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Will Kemp deal affect Pujols signing?Posted Wednesday, November 16, 2011, at 8:39 AM
Despite all of the financial woes the Los Angeles Dodgers, they surprised the sports world (somewhat) by throwing a monster contract at star center fielder Matt Kemp this week.
According to reports, Kemp signed an eight year contract worth a total of $160 million, or an average of $20 million per year.
While on a normal year, this would affect the St., Louis Cardinals about as much as a change in college rugby rules, this is no normal year. For the first time in his 11 year career, Albert Pujols is a free agent. Anyone out there, from New York to San Diego is more than welcome to throw as much money at the Cardinals icon as they choose.
While Kemp is not a perfect comparison, he is a superstar and franchise icon. His deal on Monday helps to secure the fact that superstar players are getting longer deals now.
While seven year deals have been common for quite some time (see Matt Holliday), numerous eight and nine year deals have been offered to stars in an effort to keep them with their franchise. This year, the Cardinals look to be in the same boat.
I originally felt like that Pujols still asking for a nine-year contract would be a stretch after this year, but according to ESPN this morning, the Miami Marlins offer is believed to be nine years as well.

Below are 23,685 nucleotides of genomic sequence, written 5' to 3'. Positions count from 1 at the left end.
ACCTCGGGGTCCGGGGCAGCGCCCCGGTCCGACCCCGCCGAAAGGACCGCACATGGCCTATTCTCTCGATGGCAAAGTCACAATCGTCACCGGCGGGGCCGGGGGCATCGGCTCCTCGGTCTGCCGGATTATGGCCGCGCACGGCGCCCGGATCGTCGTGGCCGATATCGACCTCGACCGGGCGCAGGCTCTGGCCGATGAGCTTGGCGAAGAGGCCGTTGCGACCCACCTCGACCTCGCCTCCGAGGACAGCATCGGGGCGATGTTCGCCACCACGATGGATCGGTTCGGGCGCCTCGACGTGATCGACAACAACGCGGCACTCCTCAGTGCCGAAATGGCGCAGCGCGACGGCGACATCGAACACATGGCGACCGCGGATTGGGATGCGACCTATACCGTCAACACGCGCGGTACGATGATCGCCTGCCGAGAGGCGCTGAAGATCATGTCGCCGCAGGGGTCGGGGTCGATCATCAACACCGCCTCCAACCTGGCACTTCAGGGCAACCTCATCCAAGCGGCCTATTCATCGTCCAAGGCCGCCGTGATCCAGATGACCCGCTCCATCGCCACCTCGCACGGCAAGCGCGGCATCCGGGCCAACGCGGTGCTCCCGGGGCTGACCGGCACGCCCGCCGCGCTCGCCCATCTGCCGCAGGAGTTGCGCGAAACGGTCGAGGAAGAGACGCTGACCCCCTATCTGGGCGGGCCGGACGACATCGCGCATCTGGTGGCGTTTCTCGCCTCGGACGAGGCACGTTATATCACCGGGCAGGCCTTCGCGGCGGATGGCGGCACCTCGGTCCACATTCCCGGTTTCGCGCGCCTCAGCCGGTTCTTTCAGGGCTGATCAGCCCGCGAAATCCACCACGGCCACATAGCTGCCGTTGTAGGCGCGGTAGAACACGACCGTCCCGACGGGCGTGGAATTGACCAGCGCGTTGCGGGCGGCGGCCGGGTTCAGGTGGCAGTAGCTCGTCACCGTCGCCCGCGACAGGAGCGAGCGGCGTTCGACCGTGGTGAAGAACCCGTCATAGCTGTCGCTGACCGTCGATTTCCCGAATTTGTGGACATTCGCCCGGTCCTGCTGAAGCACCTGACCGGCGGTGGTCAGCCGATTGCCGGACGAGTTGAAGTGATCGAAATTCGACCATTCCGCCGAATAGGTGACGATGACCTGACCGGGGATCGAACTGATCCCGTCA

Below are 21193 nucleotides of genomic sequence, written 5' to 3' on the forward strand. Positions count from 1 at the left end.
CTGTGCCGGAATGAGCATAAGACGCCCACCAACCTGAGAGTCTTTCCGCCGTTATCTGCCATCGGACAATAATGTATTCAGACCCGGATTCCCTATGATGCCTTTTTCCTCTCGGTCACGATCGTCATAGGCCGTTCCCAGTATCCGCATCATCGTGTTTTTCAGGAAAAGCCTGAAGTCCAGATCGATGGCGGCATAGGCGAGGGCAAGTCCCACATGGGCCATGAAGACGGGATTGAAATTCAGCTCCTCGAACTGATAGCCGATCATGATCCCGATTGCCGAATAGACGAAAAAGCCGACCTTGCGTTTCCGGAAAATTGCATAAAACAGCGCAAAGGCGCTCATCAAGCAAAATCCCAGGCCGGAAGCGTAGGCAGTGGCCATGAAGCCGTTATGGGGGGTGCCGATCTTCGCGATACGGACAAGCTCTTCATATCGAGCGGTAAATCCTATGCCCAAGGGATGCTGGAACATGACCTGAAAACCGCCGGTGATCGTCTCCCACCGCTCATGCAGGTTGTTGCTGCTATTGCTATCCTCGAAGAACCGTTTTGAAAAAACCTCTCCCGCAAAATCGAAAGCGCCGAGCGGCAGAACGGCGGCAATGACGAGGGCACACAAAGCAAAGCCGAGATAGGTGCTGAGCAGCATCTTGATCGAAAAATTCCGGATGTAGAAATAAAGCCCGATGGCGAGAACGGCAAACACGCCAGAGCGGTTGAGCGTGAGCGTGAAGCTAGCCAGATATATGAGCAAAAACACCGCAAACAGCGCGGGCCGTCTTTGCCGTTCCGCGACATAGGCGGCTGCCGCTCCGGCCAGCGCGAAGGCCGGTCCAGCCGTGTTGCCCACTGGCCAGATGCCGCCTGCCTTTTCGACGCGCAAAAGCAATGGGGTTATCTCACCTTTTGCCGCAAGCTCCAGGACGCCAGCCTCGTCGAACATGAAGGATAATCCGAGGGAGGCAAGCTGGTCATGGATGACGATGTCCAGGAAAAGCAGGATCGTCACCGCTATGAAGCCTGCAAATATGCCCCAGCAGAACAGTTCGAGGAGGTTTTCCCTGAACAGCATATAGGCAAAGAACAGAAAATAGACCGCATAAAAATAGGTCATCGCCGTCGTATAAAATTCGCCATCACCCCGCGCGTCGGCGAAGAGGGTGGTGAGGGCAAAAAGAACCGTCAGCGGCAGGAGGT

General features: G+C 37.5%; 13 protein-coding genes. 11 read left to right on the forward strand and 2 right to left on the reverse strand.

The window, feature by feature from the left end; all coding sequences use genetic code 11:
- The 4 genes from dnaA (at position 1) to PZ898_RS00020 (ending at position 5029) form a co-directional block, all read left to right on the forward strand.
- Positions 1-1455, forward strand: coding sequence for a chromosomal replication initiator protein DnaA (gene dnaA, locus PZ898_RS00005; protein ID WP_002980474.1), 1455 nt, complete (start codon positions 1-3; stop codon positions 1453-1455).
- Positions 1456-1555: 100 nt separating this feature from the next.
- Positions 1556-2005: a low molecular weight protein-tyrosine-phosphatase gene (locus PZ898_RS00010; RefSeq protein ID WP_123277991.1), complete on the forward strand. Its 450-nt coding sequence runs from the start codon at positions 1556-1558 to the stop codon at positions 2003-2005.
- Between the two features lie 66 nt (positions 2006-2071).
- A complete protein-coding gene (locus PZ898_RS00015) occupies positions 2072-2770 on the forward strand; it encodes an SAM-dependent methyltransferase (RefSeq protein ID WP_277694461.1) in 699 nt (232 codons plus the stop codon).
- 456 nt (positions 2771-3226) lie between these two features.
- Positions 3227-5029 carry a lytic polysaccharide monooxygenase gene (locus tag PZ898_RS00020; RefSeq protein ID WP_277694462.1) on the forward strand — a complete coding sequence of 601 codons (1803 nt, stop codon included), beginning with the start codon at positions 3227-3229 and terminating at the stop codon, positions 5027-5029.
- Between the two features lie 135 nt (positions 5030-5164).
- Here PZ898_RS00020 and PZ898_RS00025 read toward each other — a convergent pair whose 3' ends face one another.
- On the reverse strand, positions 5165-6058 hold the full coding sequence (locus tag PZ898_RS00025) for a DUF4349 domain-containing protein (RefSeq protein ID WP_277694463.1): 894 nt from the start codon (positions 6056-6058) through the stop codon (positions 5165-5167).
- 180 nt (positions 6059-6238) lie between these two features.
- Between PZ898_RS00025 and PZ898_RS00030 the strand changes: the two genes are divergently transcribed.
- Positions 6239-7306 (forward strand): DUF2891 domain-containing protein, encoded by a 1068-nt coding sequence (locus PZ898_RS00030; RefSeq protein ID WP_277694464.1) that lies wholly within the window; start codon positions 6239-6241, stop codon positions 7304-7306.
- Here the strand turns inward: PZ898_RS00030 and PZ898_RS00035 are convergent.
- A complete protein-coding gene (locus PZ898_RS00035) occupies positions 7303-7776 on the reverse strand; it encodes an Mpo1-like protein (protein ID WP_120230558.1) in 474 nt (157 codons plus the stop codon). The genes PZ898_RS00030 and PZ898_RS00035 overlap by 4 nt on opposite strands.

That offer, as well as Kemp's contract, play in Pujols favor. If someone else offers that length and a cash strapped franchise offers almost that much to its own star player, then mark my words, the Cardinals will be signing a contract that long as well.
The concern with the nine or ten year deal is the fact that in professional sports, you are always one injury away from a career in television baseball commentary. With a normal player, I would think a contract of that length was absolutely absurd. With Albert, however, I'm leaning more toward slightly crazy.
The first five or six years I have few concerns. During that period, I might even believe he's worth the $30 million he is reportedly seeking. The years I'm concerned with are seven, eight and nine. Or should I say 39, 40 and 41.
Here's my suggestion on how to retain both Albert and the competitiveness of the club later in his career.
First, accept the fact that your payroll might require several million more dollars. I'm thinking of a payroll in the neighborhood of $115-20 million instead of $110.
Second, offer Pujols his nine years, but on a graduated scale. Offer him $30 million for six years. For the remaining three years, have his salary go down by three million per season in an effort to begin bolstering the club for the post-Albert era. That would be a total contract worth $252 million. It's not the largest contract in history, but it does give him the highest annual salary in baseball history. He does deserve that for what he has accomplished in a Cardinals uniform.
If the money is a problem, break some new ground and offer a small equity stake in the team to cover the additional money. That would be a lasting investment for him that would continue even after he hangs up his cleats and calls it a career.
Only time will tell what the Cardinals and the rest of Major League Baseball see as his value. One thing is for sure, though, whether it's higher or lower than expected, it will be a lot of money.
Balls & Strikes
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Corey Noles, staff writer for The Daily Statesman and Editor of The North Stoddard Countian, is the author of a regular baseball/St. Louis Cardinals column and also uses his blog to sound off on various happenings in sports. He also operates a weekly baseball mailbag column.
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